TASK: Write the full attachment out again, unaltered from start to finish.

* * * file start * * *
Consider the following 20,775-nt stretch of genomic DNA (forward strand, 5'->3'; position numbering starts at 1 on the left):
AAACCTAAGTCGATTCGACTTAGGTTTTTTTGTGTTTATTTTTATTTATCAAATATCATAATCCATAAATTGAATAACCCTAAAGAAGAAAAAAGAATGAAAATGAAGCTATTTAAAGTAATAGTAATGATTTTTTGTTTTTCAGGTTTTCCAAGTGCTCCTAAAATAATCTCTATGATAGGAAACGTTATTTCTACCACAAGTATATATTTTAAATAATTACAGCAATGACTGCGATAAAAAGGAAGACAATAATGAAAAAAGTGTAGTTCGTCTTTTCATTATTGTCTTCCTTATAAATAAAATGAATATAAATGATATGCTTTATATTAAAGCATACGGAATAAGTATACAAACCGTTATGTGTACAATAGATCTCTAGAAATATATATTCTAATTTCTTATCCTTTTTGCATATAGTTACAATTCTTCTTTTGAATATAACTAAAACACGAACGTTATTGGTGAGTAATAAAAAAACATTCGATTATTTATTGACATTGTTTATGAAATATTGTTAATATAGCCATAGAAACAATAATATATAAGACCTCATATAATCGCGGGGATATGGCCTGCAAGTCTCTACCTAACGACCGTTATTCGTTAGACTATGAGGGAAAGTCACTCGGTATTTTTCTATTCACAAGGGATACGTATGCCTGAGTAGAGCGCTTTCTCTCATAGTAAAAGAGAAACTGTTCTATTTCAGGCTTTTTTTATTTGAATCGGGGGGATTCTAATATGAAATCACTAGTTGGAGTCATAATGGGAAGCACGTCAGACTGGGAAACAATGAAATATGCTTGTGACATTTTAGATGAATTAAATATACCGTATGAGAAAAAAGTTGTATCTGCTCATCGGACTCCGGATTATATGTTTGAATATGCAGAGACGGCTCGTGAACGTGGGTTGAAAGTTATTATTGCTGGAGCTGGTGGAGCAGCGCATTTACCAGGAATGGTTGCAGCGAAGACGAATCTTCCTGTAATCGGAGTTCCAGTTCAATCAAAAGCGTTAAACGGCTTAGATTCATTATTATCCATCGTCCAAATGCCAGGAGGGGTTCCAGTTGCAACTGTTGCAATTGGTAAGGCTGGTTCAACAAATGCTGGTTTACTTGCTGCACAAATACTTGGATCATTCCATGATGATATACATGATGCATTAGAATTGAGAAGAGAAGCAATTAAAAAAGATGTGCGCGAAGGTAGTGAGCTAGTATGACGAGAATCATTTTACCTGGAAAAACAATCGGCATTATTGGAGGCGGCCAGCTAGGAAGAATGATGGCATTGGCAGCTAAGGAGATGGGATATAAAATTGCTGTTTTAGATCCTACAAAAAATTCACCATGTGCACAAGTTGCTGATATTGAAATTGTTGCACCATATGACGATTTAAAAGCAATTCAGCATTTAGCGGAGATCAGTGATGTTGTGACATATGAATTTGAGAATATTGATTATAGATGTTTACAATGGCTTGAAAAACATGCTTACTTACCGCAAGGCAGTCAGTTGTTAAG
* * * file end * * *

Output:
Consider the following 20,775-nt stretch of genomic DNA (forward strand, 5'->3'; position numbering starts at 1 on the left):
AAACCTAAGTCGATTCGACTTAGGTTTTTTTGTGTTTATTTTTATTTATCAAATATCATAATCCATAAATTGAATAACCCTAAAGAAGAAAAAAGAATGAAAATGAAGCTATTTAAAGTAATAGTAATGATTTTTTGTTTTTCAGGTTTTCCAAGTGCTCCTAAAATAATCTCTATGATAGGAAACGTTATTTCTACCACAAGTATATATTTTAAATAATTACAGCAATGACTGCGATAAAAAGGAAGACAATAATGAAAAAAGTGTAGTTCGTCTTTTCATTATTGTCTTCCTTATAAATAAAATGAATATAAATGATATGCTTTATATTAAAGCATACGGAATAAGTATACAAACCGTTATGTGTACAATAGATCTCTAGAAATATATATTCTAATTTCTTATCCTTTTTGCATATAGTTACAATTCTTCTTTTGAATATAACTAAAACACGAACGTTATTGGTGAGTAATAAAAAAACATTCGATTATTTATTGACATTGTTTATGAAATATTGTTAATATAGCCATAGAAACAATAATATATAAGACCTCATATAATCGCGGGGATATGGCCTGCAAGTCTCTACCTAACGACCGTTATTCGTTAGACTATGAGGGAAAGTCACTCGGTATTTTTCTATTCACAAGGGATACGTATGCCTGAGTAGAGCGCTTTCTCTCATAGTAAAAGAGAAACTGTTCTATTTCAGGCTTTTTTTATTTGAATCGGGGGGATTCTAATATGAAATCACTAGTTGGAGTCATAATGGGAAGCACGTCAGACTGGGAAACAATGAAATATGCTTGTGACATTTTAGATGAATTAAATATACCGTATGAGAAAAAAGTTGTATCTGCTCATCGGACTCCGGATTATATGTTTGAATATGCAGAGACGGCTCGTGAACGTGGGTTGAAAGTTATTATTGCTGGAGCTGGTGGAGCAGCGCATTTACCAGGAATGGTTGCAGCGAAGACGAATCTTCCTGTAATCGGAGTTCCAGTTCAATCAAAAGCGTTAAACGGCTTAGATTCATTATTATCCATCGTCCAAATGCCAGGAGGGGTTCCAGTTGCAACTGTTGCAATTGGTAAGGCTGGTTCAACAAATGCTGGTTTACTTGCTGCACAAATACTTGGATCATTCCATGATGATATACATGATGCATTAGAATTGAGAAGAGAAGCAATTAAAAAAGATGTGCGCGAAGGTAGTGAGCTAGTATGACGAGAATCATTTTACCTGGAAAAACAATCGGCATTATTGGAGGCGGCCAGCTAGGAAGAATGATGGCATTGGCAGCTAAGGAGATGGGATATAAAATTGCTGTTTTAGATCCTACAAAAAATTCACCATGTGCACAAGTTGCTGATATTGAAATTGTTGCACCATATGACGATTTAAAAGCAATTCAGCATTTAGCGGAGATCAGTGATGTTGTGACATATGAATTTGAGAATATTGATTATAGATGTTTACAATGGCTTGAAAAACATGCTTACTTACCGCAAGGCAGTCAGTTGTTAAG